If there were ever a book for America to read in 2016, it’s To Kill a Mockingbird, written by the venerable Harper Lee. In a year ravaged by war, corruption, and a catastrophic election, this story’s moral of kindness and humanity is desperately needed. And yet, in our latest installment of 2016 turning back the clock, another school district has banned the use of To Kill A Mockingbird in its curriculum.
Accomack Country School District of Virginia has temporarily banned the use of this classic in the classroom after a parent of a student of color voiced concern about the book’s derogatory and racist language. A decision about a permanent ban has not yet been made.
As a former high school English teacher, I taught my fair share of controversial literature. A Handmaid’s Tale. Native Son. Still I Rise. A Raisin in the Sun. I taught them all, sometimes with pushback from parents. But by far the book that had the greatest impact on me, the book that I believe most touches the hearts of kids and teaches them about true humanity, is To Kill a Mockingbird.
Yes, there is abuse. There is violence. There is racist injustice that leads to an unfair guilty verdict and subsequent murder of Tom Robinson, an innocent black man. And the n-word is used multiple times.
No teacher or administrator or advocate for the use of this book in the classroom will deny any of these facts. But what else is in this book?
The theme of fearing that which we do not know.
The entire town is terrified of a kind, gentle man named Boo Radley, though they know almost nothing about him. White residents of Maycomb fear innocent black people as potential threats, though they rarely interact with them at all. What is prejudice born out of? FEAR. Fearing the unknown. Fearing the uncomfortable. Critics of To Kill a Mockingbird assert that it spreads racism and prejudice. I say shying away from it, and avoiding it because it makes us feel uncomfortable, spreads racism and prejudice.
The theme of seeing life from another person’s perspective.
At the end of the novel, Scout, the main character, stands on the porch of the man who saved her life. The same man everyone feared. The same man who showed her, her brother, and her best friend kindness. The same man who was just lonely and different and not sure how to be in a world that judged him. She stood on his porch and saw her street from his point of view—how different it looked. Imagine if we did that, especially this year?
The parent who sparked the ban in Accomack County says, “We are a nation divided as it is.” I could not agree more.
I have never felt more trepidation entering a new year. More than ever, at least in my lifetime, our nation is divided—politically, socially, economically, and racially. What if we stopped for one minute and looked at life from our neighbor’s point of view? From a Trump supporter’s side? From a black person’s? From an immigrant’s? From a conservative Christian’s? From a gay person’s?
Because the truth is, “You never really understand a person until you consider things from his point of view.” Maybe we could begin to bridge the divide.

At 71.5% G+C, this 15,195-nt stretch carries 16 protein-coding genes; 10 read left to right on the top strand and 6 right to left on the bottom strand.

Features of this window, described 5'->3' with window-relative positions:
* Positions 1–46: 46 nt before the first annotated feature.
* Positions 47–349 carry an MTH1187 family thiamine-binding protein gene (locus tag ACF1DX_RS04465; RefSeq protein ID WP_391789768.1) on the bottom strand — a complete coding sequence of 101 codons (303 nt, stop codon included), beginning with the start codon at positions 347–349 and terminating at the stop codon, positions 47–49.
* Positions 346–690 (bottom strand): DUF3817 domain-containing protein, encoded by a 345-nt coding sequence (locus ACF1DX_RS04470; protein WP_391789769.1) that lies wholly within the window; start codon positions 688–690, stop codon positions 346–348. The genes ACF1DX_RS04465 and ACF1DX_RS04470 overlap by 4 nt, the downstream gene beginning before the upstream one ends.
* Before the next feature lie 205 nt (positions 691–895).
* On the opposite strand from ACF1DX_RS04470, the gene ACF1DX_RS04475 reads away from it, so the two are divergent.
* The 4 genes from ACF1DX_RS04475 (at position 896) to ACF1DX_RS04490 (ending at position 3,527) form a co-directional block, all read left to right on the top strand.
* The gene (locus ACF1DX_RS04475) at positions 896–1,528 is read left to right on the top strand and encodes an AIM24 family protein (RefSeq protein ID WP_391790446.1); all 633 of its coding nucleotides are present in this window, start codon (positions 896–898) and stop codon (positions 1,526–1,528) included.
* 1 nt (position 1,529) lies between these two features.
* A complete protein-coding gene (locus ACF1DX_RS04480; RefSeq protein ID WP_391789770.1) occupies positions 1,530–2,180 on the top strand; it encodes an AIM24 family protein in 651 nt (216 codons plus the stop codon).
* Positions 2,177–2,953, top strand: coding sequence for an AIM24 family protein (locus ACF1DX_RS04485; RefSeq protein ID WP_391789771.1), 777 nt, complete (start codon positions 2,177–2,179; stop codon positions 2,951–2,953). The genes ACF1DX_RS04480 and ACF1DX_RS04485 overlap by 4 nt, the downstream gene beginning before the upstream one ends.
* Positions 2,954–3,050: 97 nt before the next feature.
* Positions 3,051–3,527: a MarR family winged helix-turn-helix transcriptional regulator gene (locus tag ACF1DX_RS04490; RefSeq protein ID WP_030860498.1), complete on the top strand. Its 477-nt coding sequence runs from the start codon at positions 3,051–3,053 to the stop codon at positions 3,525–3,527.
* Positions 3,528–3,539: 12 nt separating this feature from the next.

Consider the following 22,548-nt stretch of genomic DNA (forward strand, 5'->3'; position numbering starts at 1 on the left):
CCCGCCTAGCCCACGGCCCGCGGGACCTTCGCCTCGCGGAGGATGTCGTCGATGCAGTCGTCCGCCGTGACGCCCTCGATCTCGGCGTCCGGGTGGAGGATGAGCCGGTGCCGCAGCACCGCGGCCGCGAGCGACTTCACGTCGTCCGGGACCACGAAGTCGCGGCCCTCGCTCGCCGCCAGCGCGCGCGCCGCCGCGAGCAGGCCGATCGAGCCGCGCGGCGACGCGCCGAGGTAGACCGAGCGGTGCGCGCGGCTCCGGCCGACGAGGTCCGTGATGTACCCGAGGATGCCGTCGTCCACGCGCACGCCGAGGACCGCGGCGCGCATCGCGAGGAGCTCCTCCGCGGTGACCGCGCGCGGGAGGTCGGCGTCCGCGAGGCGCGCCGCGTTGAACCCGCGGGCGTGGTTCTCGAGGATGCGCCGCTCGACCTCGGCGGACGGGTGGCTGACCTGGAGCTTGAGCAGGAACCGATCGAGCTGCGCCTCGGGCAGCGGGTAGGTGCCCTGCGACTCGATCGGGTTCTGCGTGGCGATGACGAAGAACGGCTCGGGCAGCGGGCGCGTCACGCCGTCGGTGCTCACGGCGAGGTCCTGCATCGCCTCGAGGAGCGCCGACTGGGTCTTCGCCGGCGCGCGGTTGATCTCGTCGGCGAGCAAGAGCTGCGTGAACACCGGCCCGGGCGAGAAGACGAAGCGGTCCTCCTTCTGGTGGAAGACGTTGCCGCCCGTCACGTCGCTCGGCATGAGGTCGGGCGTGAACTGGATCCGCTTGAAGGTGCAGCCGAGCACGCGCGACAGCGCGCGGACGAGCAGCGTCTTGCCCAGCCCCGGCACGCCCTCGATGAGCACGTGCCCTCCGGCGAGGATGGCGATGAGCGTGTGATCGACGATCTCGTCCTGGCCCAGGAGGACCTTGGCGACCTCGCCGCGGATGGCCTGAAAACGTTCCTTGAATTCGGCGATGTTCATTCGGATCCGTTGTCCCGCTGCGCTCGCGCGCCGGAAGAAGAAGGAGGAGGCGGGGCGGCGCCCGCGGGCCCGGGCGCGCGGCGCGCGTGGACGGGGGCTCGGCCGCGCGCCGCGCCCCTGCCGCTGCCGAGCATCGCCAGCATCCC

The theme of non-stereotypical gender roles.
Scout breaks just about every rule of what it means to “be a girl,” and I love her for it. She doesn’t sit quietly and look pretty. She makes noise. She gets dirty. She questions that which she doesn’t understand or agree with. She fights back against society (including her own teacher and aunt) telling her what she cannot do, what she should not do, because she is a girl. Now more than ever, we need our girls to read about and be inspired by Scout—all of our girls, of all colors, ethnicities, and socioeconomic backgrounds.
The theme of judging people based on their character, not their skin color.
Atticus Finch, a white lawyer, endures threats upon him and his family and potential ostracism from his community, simply because he defends an innocent man to the best of his ability. Because our constitution states that every man deserves a fair trial. This man just happens to be black.
Also, much to his neighbors’ and family’s dismay, Atticus allows his children to attend a black church and visit the home of their black maid and caretaker, Calpurnia. He and his children love her like family because she is good and fair and kind. And he teaches his kids that those qualities are all that matter in a person.
This is not an easy book to read. Or teach (I promise you). But every year I was in the classroom, I pledged to never avoid confronting issues that mattered. I vowed to get uncomfortable at times.
Our country is in a state of distress. Are you comfortable? Do you feel safe? So what should we do? Read about rainbows and butterflies and stick our heads in the sand? Or expose our kids to this incredible work of art—a story of a black man, whose life was unjustly cut short?
Tom Robinson was innocent. And he was shot to death. If that alone isn’t a reason enough to read this book, now, in 2016, I don’t know what is. Because I’m pretty sure when Harper Lee published it in 1960, she thought (or at least hoped) things would change over 56 years. Have they?
To the Accomack County School District and all other schools banning books that are “hard to read” and “uncomfortable,” please know that you are doing your kids a disservice. The world is hard and uncomfortable, and if 2016 has shown us anything, it’s that we still have a lot of work to do.
We can start by having a discussion, in our classroom, with our kids. And we can start with books like To Kill a Mockingbird.
Other posts by Karen Johnson: I Am a Feminist for You